# Mediant is Between

## Theorem

Let $a, b, c, d$ be any real numbers such that $b > 0, d > 0$.

Let $r = \dfrac a b < \dfrac c d = s$.

Then:

$r < \dfrac {a + c} {b + d} < s$

### Corollary

Let $r, s \in \Q$ be rational numbers.

Then the mediant of $r$ and $s$ is between $r$ and $s$.

## Proof

Let $r, s \in \R$ be such that:

$r < s$

and:

$r = \dfrac a b, s = \dfrac c d$

where $a, b, c, d$ are real numbers such that $b > 0, d > 0$.

Because $b, d > 0$, it follows from Real Number Ordering is Compatible with Multiplication that:

$b d > 0$

Thus:

 $\displaystyle \frac a b$ $<$ $\displaystyle \frac c d$ $\displaystyle \leadsto \ \$ $\displaystyle \frac a b \paren {b d}$ $<$ $\displaystyle \frac c d \paren {b d}$ Real Number Ordering is Compatible with Multiplication $\displaystyle \leadsto \ \$ $\displaystyle a d$ $<$ $\displaystyle b c$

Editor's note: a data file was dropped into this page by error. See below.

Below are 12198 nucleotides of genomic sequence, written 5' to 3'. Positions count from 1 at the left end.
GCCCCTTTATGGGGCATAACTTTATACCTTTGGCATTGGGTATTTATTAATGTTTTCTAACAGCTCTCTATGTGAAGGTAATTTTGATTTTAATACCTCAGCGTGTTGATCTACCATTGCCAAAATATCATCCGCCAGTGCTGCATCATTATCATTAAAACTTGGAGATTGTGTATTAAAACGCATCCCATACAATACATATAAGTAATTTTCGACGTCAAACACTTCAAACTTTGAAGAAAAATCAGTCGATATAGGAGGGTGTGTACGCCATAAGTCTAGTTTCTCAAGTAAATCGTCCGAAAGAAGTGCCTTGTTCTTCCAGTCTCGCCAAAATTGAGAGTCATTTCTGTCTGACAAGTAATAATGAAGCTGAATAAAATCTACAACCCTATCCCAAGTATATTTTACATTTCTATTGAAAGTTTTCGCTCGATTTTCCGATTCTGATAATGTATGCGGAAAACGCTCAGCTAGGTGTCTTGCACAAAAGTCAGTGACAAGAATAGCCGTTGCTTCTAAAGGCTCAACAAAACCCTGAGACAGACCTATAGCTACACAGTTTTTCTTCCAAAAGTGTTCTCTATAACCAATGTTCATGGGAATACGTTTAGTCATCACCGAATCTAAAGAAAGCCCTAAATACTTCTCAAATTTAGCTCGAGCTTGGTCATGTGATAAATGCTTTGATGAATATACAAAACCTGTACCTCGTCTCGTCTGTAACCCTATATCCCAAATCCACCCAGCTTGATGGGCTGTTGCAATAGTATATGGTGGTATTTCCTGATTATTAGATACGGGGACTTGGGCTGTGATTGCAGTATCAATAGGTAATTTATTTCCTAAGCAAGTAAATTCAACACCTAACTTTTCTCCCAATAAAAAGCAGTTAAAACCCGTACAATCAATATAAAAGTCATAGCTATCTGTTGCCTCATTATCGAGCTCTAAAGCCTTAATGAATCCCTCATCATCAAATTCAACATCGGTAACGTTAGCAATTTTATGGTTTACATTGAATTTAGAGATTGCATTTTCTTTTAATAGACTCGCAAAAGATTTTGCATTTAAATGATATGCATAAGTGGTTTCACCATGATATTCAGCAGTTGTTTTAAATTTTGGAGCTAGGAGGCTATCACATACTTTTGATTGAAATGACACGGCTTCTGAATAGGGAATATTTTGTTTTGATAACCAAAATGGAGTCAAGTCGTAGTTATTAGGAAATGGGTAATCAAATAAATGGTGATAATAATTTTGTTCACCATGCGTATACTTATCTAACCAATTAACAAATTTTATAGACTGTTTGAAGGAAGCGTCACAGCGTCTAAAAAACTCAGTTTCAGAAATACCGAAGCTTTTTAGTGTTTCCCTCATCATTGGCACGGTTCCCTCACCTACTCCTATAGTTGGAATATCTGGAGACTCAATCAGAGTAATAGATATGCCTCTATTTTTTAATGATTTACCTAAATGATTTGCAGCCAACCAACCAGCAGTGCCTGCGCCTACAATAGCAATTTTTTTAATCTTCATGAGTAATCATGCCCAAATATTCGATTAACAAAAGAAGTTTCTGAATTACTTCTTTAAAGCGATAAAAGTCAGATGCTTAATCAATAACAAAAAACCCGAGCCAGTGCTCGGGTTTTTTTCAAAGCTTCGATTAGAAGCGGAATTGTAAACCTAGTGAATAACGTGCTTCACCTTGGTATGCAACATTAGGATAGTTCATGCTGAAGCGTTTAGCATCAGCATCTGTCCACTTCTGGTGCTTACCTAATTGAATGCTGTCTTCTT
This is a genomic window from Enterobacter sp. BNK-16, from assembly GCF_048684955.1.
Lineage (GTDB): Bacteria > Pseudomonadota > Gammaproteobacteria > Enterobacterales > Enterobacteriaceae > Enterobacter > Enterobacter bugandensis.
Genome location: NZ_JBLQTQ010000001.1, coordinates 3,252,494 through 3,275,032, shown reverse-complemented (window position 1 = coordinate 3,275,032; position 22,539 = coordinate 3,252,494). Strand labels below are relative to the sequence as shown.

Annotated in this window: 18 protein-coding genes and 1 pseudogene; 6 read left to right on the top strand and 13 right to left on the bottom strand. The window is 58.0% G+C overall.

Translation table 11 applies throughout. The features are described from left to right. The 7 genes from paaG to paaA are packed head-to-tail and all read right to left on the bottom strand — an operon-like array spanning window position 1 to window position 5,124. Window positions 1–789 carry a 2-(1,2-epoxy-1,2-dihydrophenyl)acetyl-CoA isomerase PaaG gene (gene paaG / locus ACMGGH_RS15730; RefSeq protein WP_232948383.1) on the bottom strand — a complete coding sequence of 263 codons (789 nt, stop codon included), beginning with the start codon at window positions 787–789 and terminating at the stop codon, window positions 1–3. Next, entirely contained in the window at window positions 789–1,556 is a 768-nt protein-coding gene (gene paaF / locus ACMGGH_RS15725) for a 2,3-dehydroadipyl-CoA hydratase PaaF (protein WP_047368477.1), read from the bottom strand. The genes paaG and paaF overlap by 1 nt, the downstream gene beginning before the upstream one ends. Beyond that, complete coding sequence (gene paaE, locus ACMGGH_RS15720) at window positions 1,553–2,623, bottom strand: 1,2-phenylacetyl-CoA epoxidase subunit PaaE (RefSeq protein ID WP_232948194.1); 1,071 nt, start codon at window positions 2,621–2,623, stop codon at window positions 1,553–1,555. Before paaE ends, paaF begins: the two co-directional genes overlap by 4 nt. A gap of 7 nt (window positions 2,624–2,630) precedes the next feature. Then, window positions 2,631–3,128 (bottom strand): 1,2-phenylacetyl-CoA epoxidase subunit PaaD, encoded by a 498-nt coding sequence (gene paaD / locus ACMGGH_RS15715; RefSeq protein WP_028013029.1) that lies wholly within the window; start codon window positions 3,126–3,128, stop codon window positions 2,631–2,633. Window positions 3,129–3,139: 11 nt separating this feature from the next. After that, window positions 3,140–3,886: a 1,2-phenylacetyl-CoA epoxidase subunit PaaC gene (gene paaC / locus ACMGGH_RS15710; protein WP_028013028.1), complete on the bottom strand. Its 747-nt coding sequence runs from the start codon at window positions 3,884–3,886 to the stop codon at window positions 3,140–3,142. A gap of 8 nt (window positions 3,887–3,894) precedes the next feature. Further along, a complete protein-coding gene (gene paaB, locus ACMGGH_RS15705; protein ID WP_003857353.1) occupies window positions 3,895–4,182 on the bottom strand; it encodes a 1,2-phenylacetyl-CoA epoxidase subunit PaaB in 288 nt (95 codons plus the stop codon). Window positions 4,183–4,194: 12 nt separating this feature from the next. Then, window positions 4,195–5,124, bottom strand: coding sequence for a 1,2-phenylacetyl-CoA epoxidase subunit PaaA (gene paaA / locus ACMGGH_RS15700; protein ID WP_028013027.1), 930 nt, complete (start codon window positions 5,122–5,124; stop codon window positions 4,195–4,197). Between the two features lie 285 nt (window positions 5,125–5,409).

Then:

 $\displaystyle a \paren {b + d}$ $=$ $\displaystyle a b + a d$ $\displaystyle$ $<$ $\displaystyle a b + b c$ Real Number Ordering is Compatible with Addition, as $a d < b c$ from above $\displaystyle$ $=$ $\displaystyle \paren {a + c} b$
$\paren {a + c}^{-1} > 0$

and:

$b^{-1} > 0$

It follows from Real Number Ordering is Compatible with Multiplication that:

$\dfrac a b < \dfrac {a + c} {b + d}$

The other half is proved similarly.

$\blacksquare$